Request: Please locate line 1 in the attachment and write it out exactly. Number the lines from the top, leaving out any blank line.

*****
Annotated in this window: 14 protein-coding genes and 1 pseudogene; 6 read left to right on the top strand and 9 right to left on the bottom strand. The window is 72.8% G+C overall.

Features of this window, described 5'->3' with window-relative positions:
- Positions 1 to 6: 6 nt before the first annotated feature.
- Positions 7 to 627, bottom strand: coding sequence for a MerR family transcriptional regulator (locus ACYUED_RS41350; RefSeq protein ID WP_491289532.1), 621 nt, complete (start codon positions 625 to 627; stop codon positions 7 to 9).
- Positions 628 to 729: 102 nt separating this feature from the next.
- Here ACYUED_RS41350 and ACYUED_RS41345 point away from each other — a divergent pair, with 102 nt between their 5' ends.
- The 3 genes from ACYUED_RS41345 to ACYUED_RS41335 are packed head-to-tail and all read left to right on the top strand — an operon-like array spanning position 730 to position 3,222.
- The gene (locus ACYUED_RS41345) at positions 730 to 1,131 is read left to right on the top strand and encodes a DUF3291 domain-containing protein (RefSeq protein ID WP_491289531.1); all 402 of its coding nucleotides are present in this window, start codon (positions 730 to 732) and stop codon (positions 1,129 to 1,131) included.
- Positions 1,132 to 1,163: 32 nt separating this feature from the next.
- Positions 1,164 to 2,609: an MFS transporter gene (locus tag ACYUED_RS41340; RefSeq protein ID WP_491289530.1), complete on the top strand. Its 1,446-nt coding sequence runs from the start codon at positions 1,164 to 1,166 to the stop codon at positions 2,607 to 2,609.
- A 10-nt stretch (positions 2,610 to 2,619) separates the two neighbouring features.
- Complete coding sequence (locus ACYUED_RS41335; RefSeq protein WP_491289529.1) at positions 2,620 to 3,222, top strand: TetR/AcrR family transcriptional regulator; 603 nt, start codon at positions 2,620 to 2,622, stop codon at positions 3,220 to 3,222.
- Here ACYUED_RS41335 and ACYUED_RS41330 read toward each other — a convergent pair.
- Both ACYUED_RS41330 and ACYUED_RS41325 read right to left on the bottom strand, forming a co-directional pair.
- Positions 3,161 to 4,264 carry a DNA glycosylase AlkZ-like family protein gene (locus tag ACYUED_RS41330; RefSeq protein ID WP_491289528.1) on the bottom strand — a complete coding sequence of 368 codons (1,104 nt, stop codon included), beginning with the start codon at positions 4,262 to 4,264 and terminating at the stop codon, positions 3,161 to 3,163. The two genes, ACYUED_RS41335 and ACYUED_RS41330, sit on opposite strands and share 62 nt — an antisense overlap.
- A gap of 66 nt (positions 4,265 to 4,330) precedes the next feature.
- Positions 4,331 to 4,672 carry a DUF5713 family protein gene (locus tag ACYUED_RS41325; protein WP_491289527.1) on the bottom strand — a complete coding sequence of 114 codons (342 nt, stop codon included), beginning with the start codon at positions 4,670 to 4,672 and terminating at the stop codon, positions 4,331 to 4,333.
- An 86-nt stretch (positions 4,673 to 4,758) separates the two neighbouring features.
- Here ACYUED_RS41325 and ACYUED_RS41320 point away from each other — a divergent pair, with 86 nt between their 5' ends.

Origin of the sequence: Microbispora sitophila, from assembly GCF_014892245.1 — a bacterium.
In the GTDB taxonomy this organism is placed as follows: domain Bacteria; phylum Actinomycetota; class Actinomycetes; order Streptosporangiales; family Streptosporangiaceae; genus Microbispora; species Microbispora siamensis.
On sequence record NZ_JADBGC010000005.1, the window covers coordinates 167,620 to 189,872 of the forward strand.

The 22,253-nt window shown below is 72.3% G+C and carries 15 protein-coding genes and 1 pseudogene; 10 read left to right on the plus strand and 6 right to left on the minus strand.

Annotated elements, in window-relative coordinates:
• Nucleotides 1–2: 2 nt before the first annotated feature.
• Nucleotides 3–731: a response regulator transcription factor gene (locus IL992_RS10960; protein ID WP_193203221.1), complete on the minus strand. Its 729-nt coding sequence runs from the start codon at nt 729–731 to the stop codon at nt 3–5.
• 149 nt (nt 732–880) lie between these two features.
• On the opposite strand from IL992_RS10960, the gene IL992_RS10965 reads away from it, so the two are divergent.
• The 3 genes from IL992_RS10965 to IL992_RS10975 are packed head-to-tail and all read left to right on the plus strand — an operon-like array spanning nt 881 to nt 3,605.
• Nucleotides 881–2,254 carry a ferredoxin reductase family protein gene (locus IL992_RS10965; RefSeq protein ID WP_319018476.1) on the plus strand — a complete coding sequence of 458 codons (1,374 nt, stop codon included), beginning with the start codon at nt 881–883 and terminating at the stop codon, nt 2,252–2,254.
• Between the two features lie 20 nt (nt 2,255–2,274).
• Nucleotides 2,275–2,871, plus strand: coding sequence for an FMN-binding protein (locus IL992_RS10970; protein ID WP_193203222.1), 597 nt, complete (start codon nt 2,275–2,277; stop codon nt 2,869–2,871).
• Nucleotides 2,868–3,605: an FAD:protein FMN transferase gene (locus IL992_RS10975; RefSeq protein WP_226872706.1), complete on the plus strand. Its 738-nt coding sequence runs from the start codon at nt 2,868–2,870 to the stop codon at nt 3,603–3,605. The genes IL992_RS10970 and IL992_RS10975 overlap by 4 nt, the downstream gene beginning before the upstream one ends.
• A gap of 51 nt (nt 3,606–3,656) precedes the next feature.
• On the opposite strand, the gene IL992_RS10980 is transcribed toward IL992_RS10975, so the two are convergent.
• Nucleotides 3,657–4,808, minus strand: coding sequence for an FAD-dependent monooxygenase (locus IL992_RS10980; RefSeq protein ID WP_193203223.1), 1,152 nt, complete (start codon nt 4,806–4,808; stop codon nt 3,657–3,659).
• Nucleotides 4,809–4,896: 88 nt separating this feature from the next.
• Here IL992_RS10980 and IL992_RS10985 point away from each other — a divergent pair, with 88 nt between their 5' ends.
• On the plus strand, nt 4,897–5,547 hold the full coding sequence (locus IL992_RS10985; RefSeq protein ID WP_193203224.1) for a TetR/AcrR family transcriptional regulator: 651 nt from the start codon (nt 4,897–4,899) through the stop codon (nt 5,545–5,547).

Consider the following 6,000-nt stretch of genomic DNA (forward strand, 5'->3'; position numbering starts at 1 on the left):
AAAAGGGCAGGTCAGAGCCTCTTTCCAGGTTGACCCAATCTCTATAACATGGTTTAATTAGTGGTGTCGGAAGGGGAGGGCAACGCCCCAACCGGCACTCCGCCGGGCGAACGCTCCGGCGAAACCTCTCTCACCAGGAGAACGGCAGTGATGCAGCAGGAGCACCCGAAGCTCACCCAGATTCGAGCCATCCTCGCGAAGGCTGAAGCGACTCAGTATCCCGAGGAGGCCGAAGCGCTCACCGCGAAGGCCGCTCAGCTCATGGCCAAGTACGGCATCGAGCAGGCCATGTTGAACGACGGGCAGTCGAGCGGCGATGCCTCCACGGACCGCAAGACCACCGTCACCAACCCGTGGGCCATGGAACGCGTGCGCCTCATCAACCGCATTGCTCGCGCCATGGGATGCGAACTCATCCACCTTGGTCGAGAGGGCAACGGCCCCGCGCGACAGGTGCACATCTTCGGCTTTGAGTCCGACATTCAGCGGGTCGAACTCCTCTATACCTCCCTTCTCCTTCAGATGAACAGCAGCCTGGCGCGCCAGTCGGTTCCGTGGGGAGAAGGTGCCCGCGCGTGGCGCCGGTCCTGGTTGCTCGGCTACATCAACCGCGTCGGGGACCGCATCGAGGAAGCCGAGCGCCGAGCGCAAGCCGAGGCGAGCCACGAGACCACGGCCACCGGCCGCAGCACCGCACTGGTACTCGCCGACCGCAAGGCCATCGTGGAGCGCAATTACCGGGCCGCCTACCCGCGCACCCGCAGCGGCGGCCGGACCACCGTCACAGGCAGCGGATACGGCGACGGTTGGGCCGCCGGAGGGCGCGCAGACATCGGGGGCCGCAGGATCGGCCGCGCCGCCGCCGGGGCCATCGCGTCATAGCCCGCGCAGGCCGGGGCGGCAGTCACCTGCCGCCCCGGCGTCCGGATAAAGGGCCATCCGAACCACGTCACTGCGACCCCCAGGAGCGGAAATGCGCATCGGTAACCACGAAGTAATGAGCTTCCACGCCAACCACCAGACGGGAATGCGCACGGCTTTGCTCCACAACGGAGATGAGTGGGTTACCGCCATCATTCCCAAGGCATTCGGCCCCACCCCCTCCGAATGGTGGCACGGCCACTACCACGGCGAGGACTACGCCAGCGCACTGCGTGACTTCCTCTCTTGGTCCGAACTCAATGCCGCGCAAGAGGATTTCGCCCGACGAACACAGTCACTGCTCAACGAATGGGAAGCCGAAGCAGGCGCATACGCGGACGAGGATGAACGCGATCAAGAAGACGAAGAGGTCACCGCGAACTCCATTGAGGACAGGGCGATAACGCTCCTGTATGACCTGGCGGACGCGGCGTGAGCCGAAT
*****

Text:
Annotated in this window: 14 protein-coding genes and 1 pseudogene; 6 read left to right on the top strand and 9 right to left on the bottom strand. The window is 72.8% G+C overall.